How To Buy Used Furniture You'll Actually Like

by Elizabeth Ballou

Not too long ago, I moved out of my college dorm and into the first apartment that didn't come pre-furnished with a school-issue desk and twin bed. This led to a dilemma: how was I going to fill my new room on a writer's salary? Sure, I had a few of the necessities for making that space livable: sheets and pillows, some plates, pictures in frames I'd bought on clearance over the years. But I didn't have a bed frame, or a mattress, or a desk, or a chair — and I had no idea how to buy used furniture for the essentials I needed. I scanned the price listings at local furniture stores, but that only made my heart sink. What if I bought something I needed right away, like that bed frame, and it didn't fit, or it was the wrong color, or it wobbled every time I turned over?

So I turned to Craigslist. I nabbed a $200 bed frame, which I'd been eyeing on a furniture store's website, for $100. A sizable corner desk meant another $80. If I'd bought these things new, I'd have paid over double what I actually forked out. I began to wonder: if I was going to keep buying secondhand furniture and appliances (and that was certainly the plan), what did I need to know?

That necessitated some research, but the following tips have definitely helped me dress up the space the way I've wanted to.

1. Don't just look on Craigslist

Sure, I got lucky that way. But if you're looking for something specific, like a powder-blue dining room table or a chair that's juuust the right dimensions, you might have to broaden your search. Most thrift stores, like Goodwill or the Habitat for Humanity store, have a wide range of pieces available for dirt cheap. What's more, if your city is anything like mine, it will have a host of mom-and-pop thrift and antique stores.

Beauty and Bedlam suggests also monitoring the local yard sale circuit. Yard sales often happen when people are moving or restructuring their living quarters, so they're eager to get rid of furniture they don't need any longer.

2. Embrace alterations

Maybe you've followed the previous tip and are prowling through the stacks of furniture at a yard sale nearby. You see the cutest end table that would work perfectly next to your bed, but the finish is scratched up, or maybe it's bright orange and you were looking for something a bit more... subdued. If you know it'll save you buckets of money to buy the used piece and paint over it, just give it a shot. You can do it yourself, or if that's not in the cards, take it to a professional. Dabney Frake of Apartment Therapy writes that she once saw a Chesterfield-style sofa going for $40, but she didn't like the fabric, so she bought it and had it reupholstered. She ended up with a gorgeous gray sofa that suited her space perfectly.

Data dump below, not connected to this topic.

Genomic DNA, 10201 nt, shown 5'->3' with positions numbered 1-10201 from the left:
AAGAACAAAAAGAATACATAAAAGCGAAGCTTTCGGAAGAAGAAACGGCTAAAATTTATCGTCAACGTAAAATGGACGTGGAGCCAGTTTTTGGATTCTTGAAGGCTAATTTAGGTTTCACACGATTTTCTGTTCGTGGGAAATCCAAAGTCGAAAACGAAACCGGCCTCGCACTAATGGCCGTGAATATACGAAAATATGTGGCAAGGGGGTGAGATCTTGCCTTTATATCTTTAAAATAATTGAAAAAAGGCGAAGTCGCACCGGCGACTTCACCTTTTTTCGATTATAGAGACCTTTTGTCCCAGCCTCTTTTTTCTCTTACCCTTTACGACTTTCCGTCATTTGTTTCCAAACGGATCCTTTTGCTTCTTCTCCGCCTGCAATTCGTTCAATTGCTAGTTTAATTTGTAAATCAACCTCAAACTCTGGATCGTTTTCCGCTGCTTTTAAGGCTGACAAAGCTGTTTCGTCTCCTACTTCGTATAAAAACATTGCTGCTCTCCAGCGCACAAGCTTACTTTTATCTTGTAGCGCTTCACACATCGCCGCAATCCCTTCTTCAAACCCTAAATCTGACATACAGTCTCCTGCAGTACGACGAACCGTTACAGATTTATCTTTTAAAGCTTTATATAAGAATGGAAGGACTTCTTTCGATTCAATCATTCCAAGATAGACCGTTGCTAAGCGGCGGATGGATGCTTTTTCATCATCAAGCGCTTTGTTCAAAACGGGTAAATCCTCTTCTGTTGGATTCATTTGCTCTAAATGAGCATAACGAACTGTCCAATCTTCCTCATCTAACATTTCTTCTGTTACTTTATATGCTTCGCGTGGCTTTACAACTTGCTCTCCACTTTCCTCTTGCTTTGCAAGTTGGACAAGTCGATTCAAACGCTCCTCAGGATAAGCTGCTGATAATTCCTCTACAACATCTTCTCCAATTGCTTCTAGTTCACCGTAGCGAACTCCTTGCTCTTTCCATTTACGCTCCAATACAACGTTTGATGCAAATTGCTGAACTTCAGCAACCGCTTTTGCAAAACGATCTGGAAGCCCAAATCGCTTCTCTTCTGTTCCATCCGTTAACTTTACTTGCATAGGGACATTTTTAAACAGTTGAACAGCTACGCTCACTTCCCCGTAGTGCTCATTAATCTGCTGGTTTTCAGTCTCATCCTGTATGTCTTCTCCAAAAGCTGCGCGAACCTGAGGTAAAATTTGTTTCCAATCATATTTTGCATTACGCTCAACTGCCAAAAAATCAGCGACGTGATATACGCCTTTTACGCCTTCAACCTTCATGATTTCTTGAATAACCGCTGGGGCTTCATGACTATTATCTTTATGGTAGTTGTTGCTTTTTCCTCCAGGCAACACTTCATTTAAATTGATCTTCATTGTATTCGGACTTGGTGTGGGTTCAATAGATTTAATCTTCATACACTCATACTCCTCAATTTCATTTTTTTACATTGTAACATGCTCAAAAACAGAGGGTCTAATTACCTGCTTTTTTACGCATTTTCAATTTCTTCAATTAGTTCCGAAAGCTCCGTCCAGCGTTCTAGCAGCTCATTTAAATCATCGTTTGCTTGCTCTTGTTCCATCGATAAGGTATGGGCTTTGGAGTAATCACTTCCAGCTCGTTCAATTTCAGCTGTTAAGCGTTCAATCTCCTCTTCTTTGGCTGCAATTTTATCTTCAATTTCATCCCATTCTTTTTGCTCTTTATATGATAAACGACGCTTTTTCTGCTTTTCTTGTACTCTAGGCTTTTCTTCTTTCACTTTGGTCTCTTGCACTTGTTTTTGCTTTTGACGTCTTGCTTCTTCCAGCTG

3. Check for structural flaws

If the table you're considering has a shaky leg you know you'd have to shim up in order to make the table surface flat, find something else. It'll save you more money in the long run. Likewise, look for cracked veneers, missing parts, and badly made repairs. If you're searching for something you'll sit on, like a love seat or a bar stool, actually sit on the thing to make sure it can hold your weight. Buying used furniture isn't like buying from the store: you'll have a much harder time returning it if you're not satisfied with what you get. This is why, says Jasmine Orchard of Jasmine Orchard Styling, seeing an item in person is always better.

4. Stick to your budget

As you're surfing Craigslist posts for a new desk, you might see something you absolutely adore — but that's $50 over the price you've set for yourself. Or maybe the desk you've discovered has a price you're comfortable paying, but the finish and paintbrushes you'll have to buy to complete the project will cost another $25. Don't make a habit of buying costly furniture just because you fall for it at first glance. If you evaluate all the pros and cons of going over-budget and decide it's worth it, then sure, go ahead. But keep in mind that furniture isn't like other impulse purchases. Buying a shirt on a whim isn't as hard to deal with as buying a heavy bookshelf on a whim.

5. Keep transportation in mind

Furniture can be a royal pain in the butt to move around. Many pieces weigh a ton, and others are shaped strangely, making those pieces difficult to fit through doors and around corners. When buying used, remember that transporting the item to your digs is a responsibility that often falls on you. If it's something large, like a bed frame you can't disassemble, you might have to hire professional movers to get that thing from Point A to Point B. And if you try to do it yourself, expect sweat, frustration, and lots of time down the drain.

If it's not ultimately worth it, look elsewhere.

Images: Eduard Militaru, Annie Spratt, Benjamin Child/Unsplash; terimakasi0, Unsplash, Calm/Pixabay; Unsplash/Pexels